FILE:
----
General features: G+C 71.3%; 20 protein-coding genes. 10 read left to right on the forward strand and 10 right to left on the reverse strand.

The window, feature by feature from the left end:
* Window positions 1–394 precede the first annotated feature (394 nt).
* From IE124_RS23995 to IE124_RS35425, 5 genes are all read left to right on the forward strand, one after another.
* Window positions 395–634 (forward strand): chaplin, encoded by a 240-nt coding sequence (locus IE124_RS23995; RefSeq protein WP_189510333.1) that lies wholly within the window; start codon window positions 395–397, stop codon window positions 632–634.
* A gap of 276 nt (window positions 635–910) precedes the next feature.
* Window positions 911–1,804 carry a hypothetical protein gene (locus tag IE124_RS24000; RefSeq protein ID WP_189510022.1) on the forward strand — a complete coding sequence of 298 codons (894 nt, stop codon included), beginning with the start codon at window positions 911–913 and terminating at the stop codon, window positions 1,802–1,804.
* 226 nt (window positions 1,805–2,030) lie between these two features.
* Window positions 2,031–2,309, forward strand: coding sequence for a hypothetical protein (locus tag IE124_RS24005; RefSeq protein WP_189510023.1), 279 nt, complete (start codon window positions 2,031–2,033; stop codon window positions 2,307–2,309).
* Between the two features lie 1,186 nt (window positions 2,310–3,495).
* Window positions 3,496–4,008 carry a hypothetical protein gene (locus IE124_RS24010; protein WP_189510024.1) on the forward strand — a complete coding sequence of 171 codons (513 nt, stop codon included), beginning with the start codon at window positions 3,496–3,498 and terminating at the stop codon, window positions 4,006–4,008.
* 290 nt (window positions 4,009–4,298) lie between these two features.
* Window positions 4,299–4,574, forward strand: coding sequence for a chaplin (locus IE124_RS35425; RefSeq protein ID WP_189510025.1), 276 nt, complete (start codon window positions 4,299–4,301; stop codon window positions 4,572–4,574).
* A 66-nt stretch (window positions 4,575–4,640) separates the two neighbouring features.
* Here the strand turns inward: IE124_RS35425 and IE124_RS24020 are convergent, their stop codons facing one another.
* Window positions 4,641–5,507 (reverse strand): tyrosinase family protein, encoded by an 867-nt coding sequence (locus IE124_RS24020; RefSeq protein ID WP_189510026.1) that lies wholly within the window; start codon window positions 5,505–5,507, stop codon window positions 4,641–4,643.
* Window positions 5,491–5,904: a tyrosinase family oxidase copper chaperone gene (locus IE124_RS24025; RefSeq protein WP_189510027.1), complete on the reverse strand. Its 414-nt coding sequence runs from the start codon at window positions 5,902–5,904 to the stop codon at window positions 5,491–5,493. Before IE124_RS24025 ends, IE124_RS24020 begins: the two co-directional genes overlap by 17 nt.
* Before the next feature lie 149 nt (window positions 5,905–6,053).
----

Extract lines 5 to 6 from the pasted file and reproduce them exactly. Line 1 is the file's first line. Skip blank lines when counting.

* Window positions 395–634 (forward strand): chaplin, encoded by a 240-nt coding sequence (locus IE124_RS23995; RefSeq protein WP_189510333.1) that lies wholly within the window; start codon window positions 395–397, stop codon window positions 632–634.
* A gap of 276 nt (window positions 635–910) precedes the next feature.